- Check with manufacturers of any essential computer-controlled
electronic equipment in your home to see if that equipment may be affected. This
includes fire and security alarm systems, programmable thermostats, appliances, consumer
electronics, garage door openers, electronic locks, and any other electronic equipment
in which an "embedded chip" may control its operation.
- Stock disaster supplies to last several days to a week
for yourself and those who live with you. This includes having nonperishable foods,
stored water, and an ample supply of prescription and nonprescription medications
that you regularly use. The Red Cross doesn't recommend hoarding supplies.
- Have some extra cash on hand in case computer-controlled
electronic transactions involving ATM cards, credit cards, and the like cannot be
processed. Plan to keep cash in a safe place, and withdraw money from your bank in
small amounts well in advance of 12/31/99 to avoid long lines at the bank at the
- Plan to fill your automobile gas tank a day or so before
- In case the power fails, plan to use alternative
cooking devices in accordance with manufacturer's instructions. Don't use open
flames or charcoal grills indoors.
- Have extra blankets, coats, hats, and gloves to keep
warm. Please do not plan to use gas-fueled appliances, like an oven, as an alternative
heat source. The same goes for wood-burning or liquid-fueled heating devices that
are not designed to be used in a residential structure. Camp stoves and heaters
should only be used out of doors in a well-ventilated area. If you do purchase an
alternative heating device, make sure it is approved for use indoors and is listed with
the Underwriters Laboratories (UL).
- Have plenty of flashlights and extra batteries on hand. Don't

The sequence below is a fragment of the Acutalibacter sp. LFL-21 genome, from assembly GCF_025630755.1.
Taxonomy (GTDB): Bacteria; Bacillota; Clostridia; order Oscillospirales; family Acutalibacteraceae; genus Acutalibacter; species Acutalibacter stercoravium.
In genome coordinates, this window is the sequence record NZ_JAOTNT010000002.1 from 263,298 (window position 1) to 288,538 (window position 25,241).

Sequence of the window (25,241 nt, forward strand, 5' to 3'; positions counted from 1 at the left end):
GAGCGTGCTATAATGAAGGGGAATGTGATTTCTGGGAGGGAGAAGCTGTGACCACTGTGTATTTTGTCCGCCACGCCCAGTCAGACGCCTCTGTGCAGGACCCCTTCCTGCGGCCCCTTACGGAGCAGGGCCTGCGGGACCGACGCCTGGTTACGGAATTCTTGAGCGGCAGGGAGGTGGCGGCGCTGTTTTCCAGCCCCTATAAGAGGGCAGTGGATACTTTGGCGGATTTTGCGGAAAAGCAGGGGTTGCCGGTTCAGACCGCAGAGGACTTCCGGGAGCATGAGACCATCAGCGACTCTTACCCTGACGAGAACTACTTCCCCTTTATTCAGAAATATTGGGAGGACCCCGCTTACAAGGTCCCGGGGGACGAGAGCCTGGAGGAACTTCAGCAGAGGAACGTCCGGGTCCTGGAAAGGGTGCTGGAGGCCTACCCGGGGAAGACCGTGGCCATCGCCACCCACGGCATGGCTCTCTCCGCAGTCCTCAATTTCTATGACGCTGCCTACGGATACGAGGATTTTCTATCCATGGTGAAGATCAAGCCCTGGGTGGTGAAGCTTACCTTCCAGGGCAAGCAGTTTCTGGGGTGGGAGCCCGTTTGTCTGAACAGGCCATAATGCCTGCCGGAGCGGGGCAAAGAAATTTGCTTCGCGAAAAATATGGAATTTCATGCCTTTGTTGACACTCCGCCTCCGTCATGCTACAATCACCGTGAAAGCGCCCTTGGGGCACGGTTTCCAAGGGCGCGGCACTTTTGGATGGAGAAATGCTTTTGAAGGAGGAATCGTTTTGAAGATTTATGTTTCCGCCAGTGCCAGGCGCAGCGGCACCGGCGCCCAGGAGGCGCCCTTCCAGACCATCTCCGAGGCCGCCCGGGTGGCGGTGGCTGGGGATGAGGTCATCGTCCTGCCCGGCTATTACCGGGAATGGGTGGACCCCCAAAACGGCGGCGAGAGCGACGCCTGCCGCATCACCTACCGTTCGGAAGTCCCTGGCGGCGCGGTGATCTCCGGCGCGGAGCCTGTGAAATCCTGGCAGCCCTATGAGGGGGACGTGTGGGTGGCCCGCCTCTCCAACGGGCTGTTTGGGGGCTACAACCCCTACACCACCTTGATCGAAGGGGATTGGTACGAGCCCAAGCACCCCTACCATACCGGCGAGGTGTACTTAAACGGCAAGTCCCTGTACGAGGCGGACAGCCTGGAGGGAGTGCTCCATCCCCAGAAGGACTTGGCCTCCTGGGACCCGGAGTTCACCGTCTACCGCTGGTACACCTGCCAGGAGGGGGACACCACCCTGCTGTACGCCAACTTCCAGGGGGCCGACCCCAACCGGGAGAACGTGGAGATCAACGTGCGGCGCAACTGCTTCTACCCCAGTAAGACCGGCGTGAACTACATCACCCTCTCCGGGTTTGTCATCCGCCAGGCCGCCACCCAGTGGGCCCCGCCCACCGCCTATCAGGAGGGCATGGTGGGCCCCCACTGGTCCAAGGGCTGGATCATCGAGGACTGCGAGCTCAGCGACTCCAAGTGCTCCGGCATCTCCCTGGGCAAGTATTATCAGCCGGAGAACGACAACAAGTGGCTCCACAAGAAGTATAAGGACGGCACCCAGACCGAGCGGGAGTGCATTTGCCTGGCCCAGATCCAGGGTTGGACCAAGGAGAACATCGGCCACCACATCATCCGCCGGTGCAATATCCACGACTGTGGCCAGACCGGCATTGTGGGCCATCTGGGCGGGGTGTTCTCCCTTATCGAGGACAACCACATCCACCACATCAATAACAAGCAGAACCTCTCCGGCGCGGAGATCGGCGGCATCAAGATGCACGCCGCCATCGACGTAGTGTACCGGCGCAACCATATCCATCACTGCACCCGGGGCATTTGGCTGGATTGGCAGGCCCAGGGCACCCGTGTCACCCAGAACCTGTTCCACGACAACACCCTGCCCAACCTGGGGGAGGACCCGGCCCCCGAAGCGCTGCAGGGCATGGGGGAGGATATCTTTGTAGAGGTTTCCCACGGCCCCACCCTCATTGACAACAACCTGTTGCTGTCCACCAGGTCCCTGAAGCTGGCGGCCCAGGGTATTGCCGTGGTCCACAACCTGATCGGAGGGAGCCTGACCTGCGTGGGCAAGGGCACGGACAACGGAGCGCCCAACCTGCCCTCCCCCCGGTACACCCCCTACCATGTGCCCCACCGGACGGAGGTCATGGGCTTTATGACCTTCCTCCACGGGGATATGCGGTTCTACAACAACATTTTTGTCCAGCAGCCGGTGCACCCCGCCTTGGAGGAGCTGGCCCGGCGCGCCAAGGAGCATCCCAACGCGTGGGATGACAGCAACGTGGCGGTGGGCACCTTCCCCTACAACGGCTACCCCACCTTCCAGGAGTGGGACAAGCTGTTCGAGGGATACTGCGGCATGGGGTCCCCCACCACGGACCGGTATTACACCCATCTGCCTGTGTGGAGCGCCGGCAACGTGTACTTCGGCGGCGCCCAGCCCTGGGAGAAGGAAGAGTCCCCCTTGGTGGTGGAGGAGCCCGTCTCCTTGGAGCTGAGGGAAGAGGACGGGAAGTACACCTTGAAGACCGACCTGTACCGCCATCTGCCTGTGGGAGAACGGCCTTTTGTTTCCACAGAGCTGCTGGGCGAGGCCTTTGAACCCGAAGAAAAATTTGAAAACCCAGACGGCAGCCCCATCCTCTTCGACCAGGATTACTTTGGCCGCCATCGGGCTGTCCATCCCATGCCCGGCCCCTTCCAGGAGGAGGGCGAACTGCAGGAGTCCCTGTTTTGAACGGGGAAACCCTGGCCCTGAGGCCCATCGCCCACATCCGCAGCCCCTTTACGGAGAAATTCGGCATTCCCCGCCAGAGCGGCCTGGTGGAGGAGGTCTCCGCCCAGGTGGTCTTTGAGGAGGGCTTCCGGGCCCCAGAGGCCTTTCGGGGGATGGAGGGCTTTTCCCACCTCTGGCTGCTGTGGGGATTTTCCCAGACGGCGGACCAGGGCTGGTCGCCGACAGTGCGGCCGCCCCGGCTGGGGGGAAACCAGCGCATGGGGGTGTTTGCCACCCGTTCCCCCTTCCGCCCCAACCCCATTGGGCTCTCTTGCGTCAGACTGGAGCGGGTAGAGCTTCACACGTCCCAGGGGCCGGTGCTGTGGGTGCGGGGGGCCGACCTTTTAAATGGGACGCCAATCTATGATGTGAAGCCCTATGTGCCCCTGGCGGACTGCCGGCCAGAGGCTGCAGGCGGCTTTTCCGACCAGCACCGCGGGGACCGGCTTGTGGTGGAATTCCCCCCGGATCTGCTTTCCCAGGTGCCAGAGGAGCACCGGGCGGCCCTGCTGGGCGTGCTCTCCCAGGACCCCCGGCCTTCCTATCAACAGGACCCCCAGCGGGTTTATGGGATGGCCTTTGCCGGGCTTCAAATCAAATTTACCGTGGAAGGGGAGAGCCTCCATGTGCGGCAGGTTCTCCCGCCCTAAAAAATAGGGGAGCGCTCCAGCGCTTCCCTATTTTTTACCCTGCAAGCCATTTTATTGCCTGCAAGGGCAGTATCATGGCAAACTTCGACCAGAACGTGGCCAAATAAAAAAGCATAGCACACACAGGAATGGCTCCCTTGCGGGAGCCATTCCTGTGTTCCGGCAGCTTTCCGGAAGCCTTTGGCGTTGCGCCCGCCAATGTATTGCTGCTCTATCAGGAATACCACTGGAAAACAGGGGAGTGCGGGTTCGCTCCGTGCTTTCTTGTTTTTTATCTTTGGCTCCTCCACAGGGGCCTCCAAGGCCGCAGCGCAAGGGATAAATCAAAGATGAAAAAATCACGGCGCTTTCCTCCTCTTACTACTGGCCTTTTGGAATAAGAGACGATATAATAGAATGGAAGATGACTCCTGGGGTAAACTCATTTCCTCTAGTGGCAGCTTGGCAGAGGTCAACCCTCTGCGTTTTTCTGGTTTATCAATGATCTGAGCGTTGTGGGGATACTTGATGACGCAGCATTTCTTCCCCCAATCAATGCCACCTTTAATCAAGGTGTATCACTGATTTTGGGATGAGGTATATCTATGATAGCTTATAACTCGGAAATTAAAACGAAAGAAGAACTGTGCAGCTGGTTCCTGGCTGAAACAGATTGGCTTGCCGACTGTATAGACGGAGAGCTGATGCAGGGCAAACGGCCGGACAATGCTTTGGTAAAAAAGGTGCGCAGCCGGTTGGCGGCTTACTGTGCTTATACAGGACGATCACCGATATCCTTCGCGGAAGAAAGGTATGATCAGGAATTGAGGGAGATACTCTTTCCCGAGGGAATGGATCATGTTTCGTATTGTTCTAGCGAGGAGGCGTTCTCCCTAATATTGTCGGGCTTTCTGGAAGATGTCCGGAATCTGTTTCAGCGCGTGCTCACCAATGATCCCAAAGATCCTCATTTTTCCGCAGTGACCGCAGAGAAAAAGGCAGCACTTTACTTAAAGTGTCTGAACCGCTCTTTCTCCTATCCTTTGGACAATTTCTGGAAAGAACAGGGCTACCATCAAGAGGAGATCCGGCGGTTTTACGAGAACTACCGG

use candles for emergency lighting.
- Examine your smoke alarms now. If you have smoke alarms
that are hard-wired into your home's electrical system (most newer ones are), check
to see if they have battery back-ups. Every fall, replace all batteries in all smoke
alarms as a general fire safety precaution.
- Be prepared to relocate to a shelter for warmth and
protection during a prolonged power outage or if for any other reason officials
request or require that you leave your home. Listen to a battery-operated radio
or television for information about where shelters will be available.
- If you plan to use a portable generator, connect
what you want to power directly to the generator; do not connect the generator
to your home's electrical system. Also, be sure to keep a generator in a
well-ventilated space-either outside or in a garage, keeping the door
open. Don't put a generator in your basement or anywhere inside your home.
- Check with the emergency services providers in your
community to see if there is more information available about how your community
is preparing for any potential problems. Be an advocate and support efforts
by your local police, fire, and emergency management officials to ensure that
their systems will be able to operate at all times.